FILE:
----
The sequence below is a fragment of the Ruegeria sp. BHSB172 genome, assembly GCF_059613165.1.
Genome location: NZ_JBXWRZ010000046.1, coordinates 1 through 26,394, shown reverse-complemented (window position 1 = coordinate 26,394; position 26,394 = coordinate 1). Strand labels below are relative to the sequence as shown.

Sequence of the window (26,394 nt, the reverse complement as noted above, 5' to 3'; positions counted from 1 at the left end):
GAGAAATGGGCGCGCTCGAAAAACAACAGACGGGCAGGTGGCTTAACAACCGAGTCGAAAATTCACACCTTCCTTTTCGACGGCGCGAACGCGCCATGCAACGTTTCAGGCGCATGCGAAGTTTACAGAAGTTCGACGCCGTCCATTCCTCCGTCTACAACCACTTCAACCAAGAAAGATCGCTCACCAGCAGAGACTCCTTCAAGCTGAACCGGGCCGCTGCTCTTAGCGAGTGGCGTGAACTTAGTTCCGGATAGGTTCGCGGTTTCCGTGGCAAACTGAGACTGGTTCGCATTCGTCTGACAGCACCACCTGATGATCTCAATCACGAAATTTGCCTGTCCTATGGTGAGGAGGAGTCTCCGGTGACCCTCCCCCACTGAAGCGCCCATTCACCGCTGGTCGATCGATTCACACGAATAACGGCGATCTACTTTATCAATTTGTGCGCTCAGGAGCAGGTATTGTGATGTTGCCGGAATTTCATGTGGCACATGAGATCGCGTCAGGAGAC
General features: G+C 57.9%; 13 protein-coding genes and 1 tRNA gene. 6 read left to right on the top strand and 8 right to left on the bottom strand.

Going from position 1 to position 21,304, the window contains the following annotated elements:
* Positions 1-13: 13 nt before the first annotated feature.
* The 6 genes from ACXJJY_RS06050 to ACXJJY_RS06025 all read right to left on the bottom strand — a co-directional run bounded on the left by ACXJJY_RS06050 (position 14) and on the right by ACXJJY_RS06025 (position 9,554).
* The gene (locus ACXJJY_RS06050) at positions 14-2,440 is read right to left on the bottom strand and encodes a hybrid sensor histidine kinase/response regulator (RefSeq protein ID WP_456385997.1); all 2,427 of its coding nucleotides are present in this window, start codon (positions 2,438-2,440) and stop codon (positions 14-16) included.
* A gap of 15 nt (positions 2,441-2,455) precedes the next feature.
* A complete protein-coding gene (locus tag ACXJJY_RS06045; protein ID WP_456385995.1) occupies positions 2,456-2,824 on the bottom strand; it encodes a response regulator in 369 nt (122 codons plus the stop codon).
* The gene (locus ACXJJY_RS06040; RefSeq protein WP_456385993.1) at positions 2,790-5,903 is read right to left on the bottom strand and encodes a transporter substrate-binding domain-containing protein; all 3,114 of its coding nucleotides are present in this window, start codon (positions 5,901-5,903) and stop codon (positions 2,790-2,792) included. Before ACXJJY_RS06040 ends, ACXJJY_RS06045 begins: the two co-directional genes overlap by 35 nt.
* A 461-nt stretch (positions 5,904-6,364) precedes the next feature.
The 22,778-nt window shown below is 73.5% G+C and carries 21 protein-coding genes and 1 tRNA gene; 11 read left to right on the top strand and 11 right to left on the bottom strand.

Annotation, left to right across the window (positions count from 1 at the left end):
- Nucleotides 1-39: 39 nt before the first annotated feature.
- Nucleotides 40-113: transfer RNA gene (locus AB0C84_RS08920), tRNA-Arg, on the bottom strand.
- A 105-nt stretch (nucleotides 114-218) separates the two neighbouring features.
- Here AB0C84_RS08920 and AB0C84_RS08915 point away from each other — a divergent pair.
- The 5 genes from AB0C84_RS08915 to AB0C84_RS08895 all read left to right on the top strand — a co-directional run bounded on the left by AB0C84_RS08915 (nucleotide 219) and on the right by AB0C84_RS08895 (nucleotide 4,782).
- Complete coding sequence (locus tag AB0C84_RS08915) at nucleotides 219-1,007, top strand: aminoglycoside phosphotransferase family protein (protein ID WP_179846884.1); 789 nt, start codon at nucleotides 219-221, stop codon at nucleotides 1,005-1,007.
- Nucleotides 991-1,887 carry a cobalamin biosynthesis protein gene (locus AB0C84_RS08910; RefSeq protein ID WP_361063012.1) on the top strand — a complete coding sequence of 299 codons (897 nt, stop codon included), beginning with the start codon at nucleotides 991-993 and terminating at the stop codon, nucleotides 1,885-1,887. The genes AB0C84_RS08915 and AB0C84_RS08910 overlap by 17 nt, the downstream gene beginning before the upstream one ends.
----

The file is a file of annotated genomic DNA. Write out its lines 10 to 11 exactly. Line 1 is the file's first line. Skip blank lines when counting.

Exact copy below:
* A gap of 15 nt (positions 2,441-2,455) precedes the next feature.
* A complete protein-coding gene (locus tag ACXJJY_RS06045; protein ID WP_456385995.1) occupies positions 2,456-2,824 on the bottom strand; it encodes a response regulator in 369 nt (122 codons plus the stop codon).